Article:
CHASING ICE: A Photographic Evidence of Changing Climate


Chasing Ice is a film documenting the rapidly melting glaciers due to global warming.   In 2005 James Balog a renowned photographer, was sent to Arctic to take pictures, which would show the effects of climate change. National Geographic called it The Big Thaw in its June 2007 cover story.  While shooting this cover story in the Arctic regions Balog was astounded by the rapid change in glaciers and the melting ice.  What James Balog witnessed so moved him that he decided to record the disappearing of giant glaciers a thousand times bigger than the size of Manhattan through the time-lapse cameras.  According to him seeing is believing.

In a multi-year effort Balog’s newly founded organization Extreme Ice Survey (EIS) installed time-lapse cameras at 34 locations, in Iceland, Greenland and North America.  Each camera taking 8,000 snapshots of the ice or the face of a glacier per year. EIS staff then edited these thousands of snapshots into stunning videos that reveal how fast polar ice is melting and glaciers are disappearing.  For example glaciers and mountain snows are melting so rapidly in Montana’s Glacier National Park  that now it has only 27 glaciers, versus 150 in 1910.  Chasing Ice documents EIS’s difficult task of capturing these pictures in remote and hostile regions of the world and the story these pictures tell us.

Graph showing corresponding  relationship between the  levels of CO2 in atomosphere and the temparature of the eart and the sea level

Graph showing corresponding relationship between the levels of CO2 in atmosphere and the temperature of the earth and the sea level

National  Ice Core Laboratory in Colorado is run by US National Science Council. It holds the ice cores measuring 36 meters long, from 34 sites around the globe. These Ice cores can be read like tree rings, and also contain tiny air bubbles which indicate the levels of CO2 and the temperature of the earth at that time.  The above graph covers a time period of about 400,000 years. This graph shows that every spike in levels of CO2 (white line) in the atmosphere was accompanied by a corresponding rise in the world temperature (red line), which also resulted a rise in sea levels (blue shaded area) due to the melts of polar ice.  The last rapid rise in global temperature was 125,000 years ago resulting in a 4 degrees centigrade increase in the earth temperature. At that time CO2 levels in the atmosphere were 280 parts per million, today the CO2 levels have reached 390 parts per million and rising.  It is not surprising that the earth temprature has increased 0.8 degree celsius since 1880,  and we are seeing glaciers and polar ice melting away at such fast pace.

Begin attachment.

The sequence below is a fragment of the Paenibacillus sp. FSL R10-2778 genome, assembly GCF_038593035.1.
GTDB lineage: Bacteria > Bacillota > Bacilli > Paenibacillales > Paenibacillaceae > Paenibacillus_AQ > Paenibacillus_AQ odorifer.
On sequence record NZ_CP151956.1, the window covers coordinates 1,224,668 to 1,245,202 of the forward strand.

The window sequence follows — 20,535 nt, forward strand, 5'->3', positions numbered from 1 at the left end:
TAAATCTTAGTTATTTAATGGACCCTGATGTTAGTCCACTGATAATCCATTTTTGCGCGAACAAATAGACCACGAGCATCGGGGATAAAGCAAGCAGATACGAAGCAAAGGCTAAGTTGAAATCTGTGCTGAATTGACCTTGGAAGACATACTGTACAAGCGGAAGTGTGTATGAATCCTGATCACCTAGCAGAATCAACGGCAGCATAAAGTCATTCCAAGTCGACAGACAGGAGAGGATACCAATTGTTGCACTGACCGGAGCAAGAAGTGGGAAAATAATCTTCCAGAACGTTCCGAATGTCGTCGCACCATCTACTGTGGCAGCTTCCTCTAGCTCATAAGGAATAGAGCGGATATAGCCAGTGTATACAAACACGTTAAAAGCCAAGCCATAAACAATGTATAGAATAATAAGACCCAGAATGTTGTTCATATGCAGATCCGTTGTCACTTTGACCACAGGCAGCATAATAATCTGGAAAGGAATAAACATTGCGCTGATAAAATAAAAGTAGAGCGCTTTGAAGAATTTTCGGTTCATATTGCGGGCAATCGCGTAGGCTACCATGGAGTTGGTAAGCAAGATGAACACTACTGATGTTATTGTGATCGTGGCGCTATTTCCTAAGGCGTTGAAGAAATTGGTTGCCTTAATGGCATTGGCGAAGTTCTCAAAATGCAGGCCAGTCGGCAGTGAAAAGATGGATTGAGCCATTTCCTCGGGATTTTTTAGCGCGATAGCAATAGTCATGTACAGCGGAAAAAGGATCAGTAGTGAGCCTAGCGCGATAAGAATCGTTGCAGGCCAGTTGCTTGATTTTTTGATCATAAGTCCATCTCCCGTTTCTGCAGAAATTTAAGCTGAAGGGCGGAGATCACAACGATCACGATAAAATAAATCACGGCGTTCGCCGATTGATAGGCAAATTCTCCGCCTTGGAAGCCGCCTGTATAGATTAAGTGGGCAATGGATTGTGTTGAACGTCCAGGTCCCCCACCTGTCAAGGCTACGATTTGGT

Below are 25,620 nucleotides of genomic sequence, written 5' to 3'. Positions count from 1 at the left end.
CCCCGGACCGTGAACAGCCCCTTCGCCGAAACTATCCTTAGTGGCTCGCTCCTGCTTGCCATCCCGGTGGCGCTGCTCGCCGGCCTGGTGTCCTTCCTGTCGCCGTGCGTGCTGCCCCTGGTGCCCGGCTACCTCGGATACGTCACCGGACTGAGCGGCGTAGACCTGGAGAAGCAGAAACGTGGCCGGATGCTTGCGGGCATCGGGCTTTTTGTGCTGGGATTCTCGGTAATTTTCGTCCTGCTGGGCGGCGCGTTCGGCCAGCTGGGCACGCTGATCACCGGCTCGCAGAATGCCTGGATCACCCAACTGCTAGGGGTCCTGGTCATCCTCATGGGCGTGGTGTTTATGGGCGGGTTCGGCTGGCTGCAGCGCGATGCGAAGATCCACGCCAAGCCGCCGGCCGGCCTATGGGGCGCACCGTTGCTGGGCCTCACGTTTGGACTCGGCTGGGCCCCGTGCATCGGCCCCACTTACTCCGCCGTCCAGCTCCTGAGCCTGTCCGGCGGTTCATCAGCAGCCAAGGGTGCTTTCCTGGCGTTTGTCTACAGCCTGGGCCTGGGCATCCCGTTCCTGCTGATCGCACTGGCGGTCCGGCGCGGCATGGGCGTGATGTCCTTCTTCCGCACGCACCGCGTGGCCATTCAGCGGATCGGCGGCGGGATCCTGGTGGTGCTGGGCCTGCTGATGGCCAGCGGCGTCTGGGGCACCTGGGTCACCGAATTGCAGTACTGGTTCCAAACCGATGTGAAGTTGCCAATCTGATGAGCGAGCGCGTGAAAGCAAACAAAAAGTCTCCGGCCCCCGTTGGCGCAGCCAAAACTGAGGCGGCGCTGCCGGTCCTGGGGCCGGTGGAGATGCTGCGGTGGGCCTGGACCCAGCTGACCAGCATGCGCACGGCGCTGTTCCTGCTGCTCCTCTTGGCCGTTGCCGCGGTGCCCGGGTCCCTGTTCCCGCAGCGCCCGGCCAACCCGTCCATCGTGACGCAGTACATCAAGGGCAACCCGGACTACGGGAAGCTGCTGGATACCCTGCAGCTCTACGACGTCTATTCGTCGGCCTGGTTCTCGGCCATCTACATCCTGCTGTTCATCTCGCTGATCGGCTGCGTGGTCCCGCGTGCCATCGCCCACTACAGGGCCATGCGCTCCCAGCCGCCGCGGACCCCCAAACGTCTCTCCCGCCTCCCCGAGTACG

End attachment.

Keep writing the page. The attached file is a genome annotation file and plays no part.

Gallup Poll conducted a survey of individuals in 128 countries, and found that 2/3 of the world’s population consisting of 4.6 billion people are either completely unaware of global warming or they are confused about it.  There is an immense need to educate  people and thus bring about a change in the policies and attitude of their governments.   The scientific facts are indisputable, it is incumbent on the world community to heed the clarion call to safeguard the future of the earth and our children.

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